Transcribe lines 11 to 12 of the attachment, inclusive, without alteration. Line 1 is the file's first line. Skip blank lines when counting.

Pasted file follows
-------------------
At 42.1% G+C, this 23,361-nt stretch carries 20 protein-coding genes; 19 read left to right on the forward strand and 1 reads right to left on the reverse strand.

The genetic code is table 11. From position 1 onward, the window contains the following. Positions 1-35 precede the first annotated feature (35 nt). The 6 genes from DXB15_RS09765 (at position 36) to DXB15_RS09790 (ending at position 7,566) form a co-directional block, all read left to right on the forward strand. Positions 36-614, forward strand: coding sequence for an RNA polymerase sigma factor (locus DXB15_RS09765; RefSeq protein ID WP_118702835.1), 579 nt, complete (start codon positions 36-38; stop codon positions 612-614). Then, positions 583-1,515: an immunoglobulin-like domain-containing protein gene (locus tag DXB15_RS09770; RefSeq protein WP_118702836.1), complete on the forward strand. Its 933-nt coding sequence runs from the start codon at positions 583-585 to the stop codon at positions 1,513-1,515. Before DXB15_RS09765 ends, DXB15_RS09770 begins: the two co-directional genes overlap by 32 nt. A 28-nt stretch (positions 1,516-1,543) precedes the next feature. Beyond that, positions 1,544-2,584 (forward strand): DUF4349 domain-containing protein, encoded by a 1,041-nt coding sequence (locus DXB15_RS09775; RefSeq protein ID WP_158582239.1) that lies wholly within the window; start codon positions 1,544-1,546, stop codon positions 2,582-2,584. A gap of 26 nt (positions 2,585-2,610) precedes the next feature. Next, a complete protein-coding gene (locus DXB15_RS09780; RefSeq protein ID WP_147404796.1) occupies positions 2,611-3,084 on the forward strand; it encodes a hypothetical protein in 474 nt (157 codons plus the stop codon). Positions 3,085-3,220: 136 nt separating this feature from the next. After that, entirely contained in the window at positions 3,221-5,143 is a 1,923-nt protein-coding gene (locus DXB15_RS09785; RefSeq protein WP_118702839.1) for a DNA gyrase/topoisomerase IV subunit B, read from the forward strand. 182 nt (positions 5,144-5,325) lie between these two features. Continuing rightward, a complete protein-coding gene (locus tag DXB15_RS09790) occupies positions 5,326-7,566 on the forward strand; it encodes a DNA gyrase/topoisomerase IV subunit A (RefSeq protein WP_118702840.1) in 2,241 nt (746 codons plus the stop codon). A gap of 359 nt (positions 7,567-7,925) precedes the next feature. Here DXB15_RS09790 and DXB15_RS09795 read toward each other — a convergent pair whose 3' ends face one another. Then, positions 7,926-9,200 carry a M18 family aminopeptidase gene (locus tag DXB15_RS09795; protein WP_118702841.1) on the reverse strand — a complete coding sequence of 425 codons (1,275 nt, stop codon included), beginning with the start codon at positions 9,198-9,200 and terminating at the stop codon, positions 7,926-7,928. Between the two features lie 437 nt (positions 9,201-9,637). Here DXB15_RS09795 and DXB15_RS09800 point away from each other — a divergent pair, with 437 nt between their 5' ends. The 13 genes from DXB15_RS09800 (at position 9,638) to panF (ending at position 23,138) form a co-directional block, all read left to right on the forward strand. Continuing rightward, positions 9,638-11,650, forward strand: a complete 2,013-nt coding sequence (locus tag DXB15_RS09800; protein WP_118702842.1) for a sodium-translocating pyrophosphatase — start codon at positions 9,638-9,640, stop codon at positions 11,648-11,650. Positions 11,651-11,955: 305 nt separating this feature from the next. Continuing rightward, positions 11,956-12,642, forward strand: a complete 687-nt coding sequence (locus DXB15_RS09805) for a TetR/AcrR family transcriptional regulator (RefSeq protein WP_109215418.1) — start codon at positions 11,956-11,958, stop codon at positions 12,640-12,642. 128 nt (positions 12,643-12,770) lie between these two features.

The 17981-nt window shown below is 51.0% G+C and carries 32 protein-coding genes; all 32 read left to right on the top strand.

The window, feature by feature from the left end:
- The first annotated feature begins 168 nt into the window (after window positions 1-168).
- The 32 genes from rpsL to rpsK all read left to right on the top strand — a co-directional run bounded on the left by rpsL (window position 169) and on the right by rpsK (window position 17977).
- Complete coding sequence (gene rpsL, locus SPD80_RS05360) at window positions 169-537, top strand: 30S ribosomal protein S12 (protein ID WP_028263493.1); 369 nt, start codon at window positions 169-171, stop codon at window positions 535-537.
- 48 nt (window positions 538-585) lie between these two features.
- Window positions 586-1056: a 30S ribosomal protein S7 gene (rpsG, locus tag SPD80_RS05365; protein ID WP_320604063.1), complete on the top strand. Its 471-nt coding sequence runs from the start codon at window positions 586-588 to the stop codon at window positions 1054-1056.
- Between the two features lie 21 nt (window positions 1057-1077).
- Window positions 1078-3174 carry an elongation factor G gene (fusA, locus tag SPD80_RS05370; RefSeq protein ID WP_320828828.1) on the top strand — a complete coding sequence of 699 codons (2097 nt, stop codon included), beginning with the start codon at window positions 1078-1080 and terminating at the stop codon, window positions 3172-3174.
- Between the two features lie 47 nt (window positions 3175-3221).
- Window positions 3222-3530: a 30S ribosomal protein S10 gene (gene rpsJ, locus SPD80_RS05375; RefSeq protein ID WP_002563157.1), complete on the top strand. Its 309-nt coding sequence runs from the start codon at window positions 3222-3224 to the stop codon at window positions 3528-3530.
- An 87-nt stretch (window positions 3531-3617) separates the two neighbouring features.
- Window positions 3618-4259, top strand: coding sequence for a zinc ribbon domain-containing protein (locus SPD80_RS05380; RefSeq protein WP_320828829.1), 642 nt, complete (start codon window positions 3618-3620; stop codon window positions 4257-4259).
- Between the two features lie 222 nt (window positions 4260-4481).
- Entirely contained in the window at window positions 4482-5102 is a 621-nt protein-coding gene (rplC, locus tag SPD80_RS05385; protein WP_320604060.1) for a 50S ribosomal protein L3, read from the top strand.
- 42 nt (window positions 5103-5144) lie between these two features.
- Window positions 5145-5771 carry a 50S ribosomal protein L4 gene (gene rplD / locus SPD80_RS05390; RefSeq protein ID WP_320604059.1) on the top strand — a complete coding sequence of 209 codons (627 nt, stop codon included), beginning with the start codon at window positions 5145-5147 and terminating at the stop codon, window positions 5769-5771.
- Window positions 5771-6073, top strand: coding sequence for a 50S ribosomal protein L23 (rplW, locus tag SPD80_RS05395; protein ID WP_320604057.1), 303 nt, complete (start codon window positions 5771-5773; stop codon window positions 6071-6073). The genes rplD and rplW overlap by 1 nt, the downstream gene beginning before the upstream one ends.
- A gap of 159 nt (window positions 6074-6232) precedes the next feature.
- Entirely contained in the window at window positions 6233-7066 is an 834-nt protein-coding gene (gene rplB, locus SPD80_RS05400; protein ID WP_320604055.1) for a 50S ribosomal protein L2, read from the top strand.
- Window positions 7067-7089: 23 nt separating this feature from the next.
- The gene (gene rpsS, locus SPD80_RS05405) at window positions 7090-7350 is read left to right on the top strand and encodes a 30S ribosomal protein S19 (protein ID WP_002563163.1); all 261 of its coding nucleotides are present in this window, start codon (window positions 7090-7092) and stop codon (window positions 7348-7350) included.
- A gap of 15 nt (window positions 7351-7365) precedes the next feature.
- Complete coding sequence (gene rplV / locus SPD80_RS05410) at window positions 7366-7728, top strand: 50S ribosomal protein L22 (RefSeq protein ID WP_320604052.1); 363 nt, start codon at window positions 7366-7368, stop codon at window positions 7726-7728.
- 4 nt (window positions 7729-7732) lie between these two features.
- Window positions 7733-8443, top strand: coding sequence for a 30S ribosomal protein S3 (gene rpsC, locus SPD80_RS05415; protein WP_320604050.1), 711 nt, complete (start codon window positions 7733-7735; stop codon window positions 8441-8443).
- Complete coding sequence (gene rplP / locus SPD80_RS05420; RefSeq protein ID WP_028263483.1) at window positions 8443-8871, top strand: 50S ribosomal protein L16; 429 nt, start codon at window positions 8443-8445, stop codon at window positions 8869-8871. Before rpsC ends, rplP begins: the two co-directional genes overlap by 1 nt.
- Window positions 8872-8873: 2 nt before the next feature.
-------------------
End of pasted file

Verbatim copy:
- Window positions 1078-3174 carry an elongation factor G gene (fusA, locus tag SPD80_RS05370; RefSeq protein ID WP_320828828.1) on the top strand — a complete coding sequence of 699 codons (2097 nt, stop codon included), beginning with the start codon at window positions 1078-1080 and terminating at the stop codon, window positions 3172-3174.
- Between the two features lie 47 nt (window positions 3175-3221).